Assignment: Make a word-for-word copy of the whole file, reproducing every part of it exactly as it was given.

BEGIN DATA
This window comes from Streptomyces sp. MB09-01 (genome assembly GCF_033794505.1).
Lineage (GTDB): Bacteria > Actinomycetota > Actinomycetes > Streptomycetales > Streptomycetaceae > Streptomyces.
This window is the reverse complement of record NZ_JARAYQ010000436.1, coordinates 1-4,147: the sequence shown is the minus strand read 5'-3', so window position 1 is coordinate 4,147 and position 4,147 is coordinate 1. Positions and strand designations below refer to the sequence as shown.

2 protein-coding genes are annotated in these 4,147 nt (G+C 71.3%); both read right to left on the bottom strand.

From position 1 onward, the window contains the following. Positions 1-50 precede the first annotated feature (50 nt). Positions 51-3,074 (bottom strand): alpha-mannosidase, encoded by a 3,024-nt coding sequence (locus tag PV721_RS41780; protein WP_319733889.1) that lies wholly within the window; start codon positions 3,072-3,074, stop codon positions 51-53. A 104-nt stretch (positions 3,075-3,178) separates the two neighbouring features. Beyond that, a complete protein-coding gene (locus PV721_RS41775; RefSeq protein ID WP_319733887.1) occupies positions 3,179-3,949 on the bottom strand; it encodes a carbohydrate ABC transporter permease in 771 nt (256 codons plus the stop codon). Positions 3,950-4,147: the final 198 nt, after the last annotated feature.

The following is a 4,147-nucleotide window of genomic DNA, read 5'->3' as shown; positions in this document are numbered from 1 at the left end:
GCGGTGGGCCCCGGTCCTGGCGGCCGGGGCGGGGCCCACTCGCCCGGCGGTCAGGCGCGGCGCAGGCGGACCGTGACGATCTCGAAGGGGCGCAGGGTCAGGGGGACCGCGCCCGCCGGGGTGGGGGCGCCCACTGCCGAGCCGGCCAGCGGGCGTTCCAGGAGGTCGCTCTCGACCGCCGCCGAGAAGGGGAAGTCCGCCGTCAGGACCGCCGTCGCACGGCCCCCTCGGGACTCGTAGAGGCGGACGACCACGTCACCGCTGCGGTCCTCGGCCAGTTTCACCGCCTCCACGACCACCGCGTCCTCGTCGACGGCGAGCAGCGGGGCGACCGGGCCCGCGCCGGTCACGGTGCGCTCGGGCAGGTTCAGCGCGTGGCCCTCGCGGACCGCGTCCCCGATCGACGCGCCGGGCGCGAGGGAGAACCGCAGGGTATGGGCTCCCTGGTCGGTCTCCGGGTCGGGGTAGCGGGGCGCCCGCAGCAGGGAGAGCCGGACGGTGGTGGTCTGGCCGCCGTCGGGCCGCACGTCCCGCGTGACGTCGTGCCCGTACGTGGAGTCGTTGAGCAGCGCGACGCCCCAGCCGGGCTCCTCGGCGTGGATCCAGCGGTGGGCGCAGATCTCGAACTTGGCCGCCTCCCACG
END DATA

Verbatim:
This window comes from Streptomyces sp. MB09-01 (genome assembly GCF_033794505.1).
Lineage (GTDB): Bacteria > Actinomycetota > Actinomycetes > Streptomycetales > Streptomycetaceae > Streptomyces.
This window is the reverse complement of record NZ_JARAYQ010000436.1, coordinates 1-4,147: the sequence shown is the minus strand read 5'-3', so window position 1 is coordinate 4,147 and position 4,147 is coordinate 1. Positions and strand designations below refer to the sequence as shown.

2 protein-coding genes are annotated in these 4,147 nt (G+C 71.3%); both read right to left on the bottom strand.

From position 1 onward, the window contains the following. Positions 1-50 precede the first annotated feature (50 nt). Positions 51-3,074 (bottom strand): alpha-mannosidase, encoded by a 3,024-nt coding sequence (locus tag PV721_RS41780; protein WP_319733889.1) that lies wholly within the window; start codon positions 3,072-3,074, stop codon positions 51-53. A 104-nt stretch (positions 3,075-3,178) separates the two neighbouring features. Beyond that, a complete protein-coding gene (locus PV721_RS41775; RefSeq protein ID WP_319733887.1) occupies positions 3,179-3,949 on the bottom strand; it encodes a carbohydrate ABC transporter permease in 771 nt (256 codons plus the stop codon). Positions 3,950-4,147: the final 198 nt, after the last annotated feature.

The following is a 4,147-nucleotide window of genomic DNA, read 5'->3' as shown; positions in this document are numbered from 1 at the left end:
GCGGTGGGCCCCGGTCCTGGCGGCCGGGGCGGGGCCCACTCGCCCGGCGGTCAGGCGCGGCGCAGGCGGACCGTGACGATCTCGAAGGGGCGCAGGGTCAGGGGGACCGCGCCCGCCGGGGTGGGGGCGCCCACTGCCGAGCCGGCCAGCGGGCGTTCCAGGAGGTCGCTCTCGACCGCCGCCGAGAAGGGGAAGTCCGCCGTCAGGACCGCCGTCGCACGGCCCCCTCGGGACTCGTAGAGGCGGACGACCACGTCACCGCTGCGGTCCTCGGCCAGTTTCACCGCCTCCACGACCACCGCGTCCTCGTCGACGGCGAGCAGCGGGGCGACCGGGCCCGCGCCGGTCACGGTGCGCTCGGGCAGGTTCAGCGCGTGGCCCTCGCGGACCGCGTCCCCGATCGACGCGCCGGGCGCGAGGGAGAACCGCAGGGTATGGGCTCCCTGGTCGGTCTCCGGGTCGGGGTAGCGGGGCGCCCGCAGCAGGGAGAGCCGGACGGTGGTGGTCTGGCCGCCGTCGGGCCGCACGTCCCGCGTGACGTCGTGCCCGTACGTGGAGTCGTTGAGCAGCGCGACGCCCCAGCCGGGCTCCTCGGCGTGGATCCAGCGGTGGGCGCAGATCTCGAACTTGGCCGCCTCCCACG